This blog post is an excerpt from our recent report with Excella, Product Ownership: The Key to Successful Agile Transformation in Government. To read the full report, head here.
To understand why product ownership is the key to effective Agile implementation in the government, it is important to first understand why Agile has become an essential component of the progress made toward building and delivering better digital projects in the government.
According to the Agile Government Handbook created by the Agile Government Leadership program, Agile management or Agile project management is an iterative and incremental method of managing the design and build activities for engineering, information technology and new product or service development projects in a highly exible and interactive manner.
“Agile values individuals and interactions over processes and tools, customer collaboration over contract negotiation and responding to change over following a very fixed plan. It’s not that we ignore the items on the right, it’s that we focus on the first parts of those statements as the key drivers to delivering the right solutions,” said Cheng.
Agile is increasingly important in government, as citizens’ digital expectations of services continue to rise. As government IT teams and digital projects need to be more nimble, exible and reactive, Agile methodology, which works iteratively and more incrementally, allows projects and services to be tested by citizens as they are developed, then tweaked and xed throughout the process. Versions of the product are released early and often, and the process is more ef cient and reduces costs.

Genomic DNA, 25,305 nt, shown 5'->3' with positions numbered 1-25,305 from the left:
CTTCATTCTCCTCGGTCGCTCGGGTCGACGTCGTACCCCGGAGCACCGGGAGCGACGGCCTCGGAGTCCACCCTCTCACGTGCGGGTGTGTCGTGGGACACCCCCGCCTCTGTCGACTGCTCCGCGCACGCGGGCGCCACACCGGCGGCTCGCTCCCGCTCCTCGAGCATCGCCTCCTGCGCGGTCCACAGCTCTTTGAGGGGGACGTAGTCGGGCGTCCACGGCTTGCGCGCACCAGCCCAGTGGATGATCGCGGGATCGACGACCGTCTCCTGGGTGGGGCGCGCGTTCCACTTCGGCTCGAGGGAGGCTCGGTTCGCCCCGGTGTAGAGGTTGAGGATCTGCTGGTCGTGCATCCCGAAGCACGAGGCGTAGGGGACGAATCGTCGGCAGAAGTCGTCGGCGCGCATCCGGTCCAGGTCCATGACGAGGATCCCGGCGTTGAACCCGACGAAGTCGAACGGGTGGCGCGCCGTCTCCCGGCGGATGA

Further, the Agile movement has unquestionably been on the rise in government for several years. In fact, some 80 percent of major federal IT projects today describe themselves as “Agile” or “Iterative” according to a 2017 study from Deloitte.
Agile is becoming more critical to the success of government IT projects. But if government wants to execute Agile methodology effectively, and let it transform government in the way it potentially can, government must shift from traditional project management to an approach that instead focuses on product ownership.
In traditional government project management, the project manager is concerned with the sequencing of activities going into the creation of a project and keeping items and deadlines on track.
“Project management is still important for things like construction and manufacturing, where we are repeatedly building known items,” Cheng said. “However, in IT digital solutions, there is a lot of discovery, and we need to be able to identify the highest-value items, deliver those early and keep doing it often. That is where product ownership comes into play.”
Product ownership is “less about how or when you build it, and more about what it is you’re actually building” Cheng said. “Project management focuses on the process. Product ownership focuses on ensuring we are delivering something valuable.”
So how does a product owner do that? By setting the vision and roadmap for the product and truly understanding what the product is setting out to do and the value it provides the end user.